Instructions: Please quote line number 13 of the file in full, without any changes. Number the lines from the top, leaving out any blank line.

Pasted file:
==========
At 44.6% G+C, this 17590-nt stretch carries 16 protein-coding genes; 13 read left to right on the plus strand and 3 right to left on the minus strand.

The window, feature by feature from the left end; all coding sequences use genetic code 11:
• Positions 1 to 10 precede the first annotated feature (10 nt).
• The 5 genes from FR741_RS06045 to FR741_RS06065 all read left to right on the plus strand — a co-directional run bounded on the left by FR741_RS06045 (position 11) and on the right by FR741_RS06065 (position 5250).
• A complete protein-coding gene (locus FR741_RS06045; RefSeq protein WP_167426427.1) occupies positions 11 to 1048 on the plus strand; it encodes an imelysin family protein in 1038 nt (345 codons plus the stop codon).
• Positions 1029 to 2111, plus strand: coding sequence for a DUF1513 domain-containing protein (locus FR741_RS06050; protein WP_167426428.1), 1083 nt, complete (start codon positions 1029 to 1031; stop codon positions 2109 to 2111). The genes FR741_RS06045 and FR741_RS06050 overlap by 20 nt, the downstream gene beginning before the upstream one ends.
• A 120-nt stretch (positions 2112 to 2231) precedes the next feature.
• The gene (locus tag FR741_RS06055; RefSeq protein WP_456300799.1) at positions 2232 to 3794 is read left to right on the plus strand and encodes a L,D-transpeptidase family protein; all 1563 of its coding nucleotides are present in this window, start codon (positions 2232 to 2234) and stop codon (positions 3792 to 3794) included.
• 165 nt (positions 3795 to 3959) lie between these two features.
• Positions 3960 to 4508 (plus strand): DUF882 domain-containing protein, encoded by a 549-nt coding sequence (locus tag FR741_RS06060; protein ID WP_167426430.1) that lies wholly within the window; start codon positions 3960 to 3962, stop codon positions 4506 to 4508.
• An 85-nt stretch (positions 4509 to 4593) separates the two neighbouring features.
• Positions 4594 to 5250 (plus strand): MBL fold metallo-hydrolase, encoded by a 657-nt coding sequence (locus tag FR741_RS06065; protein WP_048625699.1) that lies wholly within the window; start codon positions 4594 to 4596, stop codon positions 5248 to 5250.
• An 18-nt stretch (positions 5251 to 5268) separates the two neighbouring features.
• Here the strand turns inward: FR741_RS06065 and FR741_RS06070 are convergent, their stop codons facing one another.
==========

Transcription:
• An 18-nt stretch (positions 5251 to 5268) separates the two neighbouring features.